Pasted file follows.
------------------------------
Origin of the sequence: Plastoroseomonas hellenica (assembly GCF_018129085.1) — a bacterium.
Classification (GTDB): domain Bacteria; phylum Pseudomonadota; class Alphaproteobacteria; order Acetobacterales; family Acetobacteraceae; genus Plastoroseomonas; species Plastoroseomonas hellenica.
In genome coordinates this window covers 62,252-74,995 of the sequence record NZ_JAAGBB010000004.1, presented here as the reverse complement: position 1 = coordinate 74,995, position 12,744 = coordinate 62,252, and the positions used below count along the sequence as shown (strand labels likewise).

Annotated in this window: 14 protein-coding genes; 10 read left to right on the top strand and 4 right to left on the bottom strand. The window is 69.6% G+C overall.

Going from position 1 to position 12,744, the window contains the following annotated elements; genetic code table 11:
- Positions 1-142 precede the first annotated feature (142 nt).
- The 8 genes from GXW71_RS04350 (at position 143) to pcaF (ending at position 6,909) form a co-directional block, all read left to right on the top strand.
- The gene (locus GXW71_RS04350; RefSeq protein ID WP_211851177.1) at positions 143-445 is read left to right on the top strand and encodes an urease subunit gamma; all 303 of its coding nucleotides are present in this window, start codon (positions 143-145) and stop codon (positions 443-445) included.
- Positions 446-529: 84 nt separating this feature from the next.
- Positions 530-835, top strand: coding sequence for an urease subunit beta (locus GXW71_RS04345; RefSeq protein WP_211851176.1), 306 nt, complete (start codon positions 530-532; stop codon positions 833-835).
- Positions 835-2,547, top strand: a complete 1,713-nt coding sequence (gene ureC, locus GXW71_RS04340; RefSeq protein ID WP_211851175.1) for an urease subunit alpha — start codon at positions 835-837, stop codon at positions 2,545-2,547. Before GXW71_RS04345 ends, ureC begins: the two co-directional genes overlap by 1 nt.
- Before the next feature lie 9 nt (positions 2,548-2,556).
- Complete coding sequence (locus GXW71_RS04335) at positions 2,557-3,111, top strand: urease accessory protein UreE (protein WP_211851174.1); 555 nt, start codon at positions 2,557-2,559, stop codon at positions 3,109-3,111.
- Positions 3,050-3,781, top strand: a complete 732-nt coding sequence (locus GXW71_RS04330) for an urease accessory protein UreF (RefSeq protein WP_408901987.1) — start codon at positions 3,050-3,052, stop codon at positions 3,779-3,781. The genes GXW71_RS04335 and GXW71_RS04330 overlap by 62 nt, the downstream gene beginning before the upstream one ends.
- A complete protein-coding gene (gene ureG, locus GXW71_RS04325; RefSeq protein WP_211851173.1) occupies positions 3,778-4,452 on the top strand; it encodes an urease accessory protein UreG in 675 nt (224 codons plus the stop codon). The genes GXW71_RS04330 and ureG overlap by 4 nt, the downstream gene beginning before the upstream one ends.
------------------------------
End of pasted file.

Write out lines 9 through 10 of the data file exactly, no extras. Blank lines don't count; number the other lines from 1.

- Positions 446-529: 84 nt separating this feature from the next.
- Positions 530-835, top strand: coding sequence for an urease subunit beta (locus GXW71_RS04345; RefSeq protein WP_211851176.1), 306 nt, complete (start codon positions 530-532; stop codon positions 833-835).